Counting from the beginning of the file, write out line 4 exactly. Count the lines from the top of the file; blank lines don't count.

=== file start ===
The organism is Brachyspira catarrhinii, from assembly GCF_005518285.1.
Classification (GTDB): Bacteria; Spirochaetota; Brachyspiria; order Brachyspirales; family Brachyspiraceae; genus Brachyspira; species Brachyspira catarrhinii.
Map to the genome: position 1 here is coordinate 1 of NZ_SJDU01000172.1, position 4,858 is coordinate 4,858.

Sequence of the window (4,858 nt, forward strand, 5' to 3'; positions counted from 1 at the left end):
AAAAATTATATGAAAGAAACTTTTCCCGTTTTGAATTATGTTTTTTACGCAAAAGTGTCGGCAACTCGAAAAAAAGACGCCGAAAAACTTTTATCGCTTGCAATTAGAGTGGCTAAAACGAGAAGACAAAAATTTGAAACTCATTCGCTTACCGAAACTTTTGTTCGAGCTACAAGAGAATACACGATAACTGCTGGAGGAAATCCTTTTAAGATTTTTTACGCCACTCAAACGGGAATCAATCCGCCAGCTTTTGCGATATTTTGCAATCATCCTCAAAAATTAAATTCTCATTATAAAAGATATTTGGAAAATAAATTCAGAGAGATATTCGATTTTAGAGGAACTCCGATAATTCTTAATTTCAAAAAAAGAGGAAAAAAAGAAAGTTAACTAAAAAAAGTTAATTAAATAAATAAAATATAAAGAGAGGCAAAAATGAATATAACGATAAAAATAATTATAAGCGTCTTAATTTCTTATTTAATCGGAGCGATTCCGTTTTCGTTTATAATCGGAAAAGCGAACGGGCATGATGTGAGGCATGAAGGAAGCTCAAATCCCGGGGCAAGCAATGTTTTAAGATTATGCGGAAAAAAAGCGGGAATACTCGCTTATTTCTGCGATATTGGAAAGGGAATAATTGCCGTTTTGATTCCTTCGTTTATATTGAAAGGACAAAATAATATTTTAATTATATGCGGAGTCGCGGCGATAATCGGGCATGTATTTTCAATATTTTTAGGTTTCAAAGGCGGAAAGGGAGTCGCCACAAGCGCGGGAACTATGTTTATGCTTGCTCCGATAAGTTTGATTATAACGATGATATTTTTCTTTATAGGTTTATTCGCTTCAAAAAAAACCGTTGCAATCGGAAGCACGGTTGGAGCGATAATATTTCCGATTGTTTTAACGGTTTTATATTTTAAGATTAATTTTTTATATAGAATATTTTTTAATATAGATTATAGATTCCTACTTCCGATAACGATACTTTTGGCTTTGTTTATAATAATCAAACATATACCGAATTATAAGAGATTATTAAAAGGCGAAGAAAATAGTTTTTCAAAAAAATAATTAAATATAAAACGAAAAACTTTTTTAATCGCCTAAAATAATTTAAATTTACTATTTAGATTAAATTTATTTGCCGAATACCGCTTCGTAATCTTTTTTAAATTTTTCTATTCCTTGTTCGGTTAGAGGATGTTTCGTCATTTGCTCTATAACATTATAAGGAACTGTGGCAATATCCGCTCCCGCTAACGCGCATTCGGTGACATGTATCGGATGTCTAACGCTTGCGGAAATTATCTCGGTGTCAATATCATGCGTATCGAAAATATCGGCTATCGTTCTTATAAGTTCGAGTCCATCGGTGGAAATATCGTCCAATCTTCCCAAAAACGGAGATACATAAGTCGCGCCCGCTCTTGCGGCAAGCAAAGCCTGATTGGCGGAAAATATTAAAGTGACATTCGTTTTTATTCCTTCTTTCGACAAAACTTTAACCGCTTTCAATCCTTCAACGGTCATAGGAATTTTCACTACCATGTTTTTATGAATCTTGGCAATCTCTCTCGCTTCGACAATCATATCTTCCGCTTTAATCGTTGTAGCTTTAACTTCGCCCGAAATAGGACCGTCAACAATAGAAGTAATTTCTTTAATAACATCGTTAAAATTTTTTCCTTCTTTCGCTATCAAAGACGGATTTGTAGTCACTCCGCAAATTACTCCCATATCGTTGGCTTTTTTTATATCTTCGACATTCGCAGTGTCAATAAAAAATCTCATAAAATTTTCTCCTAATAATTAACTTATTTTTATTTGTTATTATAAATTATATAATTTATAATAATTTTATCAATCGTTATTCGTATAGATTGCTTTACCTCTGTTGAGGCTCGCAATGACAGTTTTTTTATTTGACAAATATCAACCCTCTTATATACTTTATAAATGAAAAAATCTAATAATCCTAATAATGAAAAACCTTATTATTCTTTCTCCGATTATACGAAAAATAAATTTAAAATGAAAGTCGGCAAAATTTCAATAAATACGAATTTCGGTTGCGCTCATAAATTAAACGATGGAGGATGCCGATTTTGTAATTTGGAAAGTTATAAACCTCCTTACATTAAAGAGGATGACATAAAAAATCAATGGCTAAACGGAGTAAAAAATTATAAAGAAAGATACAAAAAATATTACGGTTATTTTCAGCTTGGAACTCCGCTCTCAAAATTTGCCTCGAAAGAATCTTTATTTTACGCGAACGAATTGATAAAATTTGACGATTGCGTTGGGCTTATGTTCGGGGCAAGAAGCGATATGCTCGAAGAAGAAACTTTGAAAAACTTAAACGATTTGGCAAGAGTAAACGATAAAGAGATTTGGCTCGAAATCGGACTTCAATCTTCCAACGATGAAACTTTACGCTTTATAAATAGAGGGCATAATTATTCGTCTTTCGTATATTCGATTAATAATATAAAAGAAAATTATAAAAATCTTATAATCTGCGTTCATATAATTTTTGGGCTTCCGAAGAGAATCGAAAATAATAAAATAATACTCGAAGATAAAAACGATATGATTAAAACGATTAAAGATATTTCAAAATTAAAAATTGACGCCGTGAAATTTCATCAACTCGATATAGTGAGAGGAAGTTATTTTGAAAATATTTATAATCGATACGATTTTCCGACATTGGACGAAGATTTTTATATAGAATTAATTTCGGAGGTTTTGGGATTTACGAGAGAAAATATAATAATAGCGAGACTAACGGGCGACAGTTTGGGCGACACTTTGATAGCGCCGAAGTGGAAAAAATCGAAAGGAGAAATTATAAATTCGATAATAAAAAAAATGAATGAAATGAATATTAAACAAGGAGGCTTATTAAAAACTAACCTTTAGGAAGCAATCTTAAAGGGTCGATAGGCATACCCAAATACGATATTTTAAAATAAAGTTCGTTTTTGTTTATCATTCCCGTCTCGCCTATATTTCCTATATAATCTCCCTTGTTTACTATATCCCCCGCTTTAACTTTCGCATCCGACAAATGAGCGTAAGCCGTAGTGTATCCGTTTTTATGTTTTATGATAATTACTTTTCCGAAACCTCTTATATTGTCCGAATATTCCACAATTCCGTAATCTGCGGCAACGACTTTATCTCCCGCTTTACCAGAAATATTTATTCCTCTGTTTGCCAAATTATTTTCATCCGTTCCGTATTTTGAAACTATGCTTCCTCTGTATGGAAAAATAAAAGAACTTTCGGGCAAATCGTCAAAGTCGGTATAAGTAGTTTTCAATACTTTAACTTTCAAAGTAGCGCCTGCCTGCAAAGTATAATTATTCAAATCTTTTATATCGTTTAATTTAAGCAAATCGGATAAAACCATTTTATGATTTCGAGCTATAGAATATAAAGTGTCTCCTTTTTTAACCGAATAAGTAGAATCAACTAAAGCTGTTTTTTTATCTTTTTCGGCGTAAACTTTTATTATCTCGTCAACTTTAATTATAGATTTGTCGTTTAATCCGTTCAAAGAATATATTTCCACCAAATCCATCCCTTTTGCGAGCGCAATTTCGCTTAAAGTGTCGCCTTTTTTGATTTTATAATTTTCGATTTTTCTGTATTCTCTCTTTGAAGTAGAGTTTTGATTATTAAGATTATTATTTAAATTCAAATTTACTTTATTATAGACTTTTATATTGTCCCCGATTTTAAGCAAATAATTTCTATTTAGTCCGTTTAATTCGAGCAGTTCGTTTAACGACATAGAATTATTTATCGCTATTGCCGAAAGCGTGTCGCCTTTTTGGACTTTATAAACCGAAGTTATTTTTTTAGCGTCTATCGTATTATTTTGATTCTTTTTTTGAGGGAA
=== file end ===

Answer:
Sequence of the window (4,858 nt, forward strand, 5' to 3'; positions counted from 1 at the left end):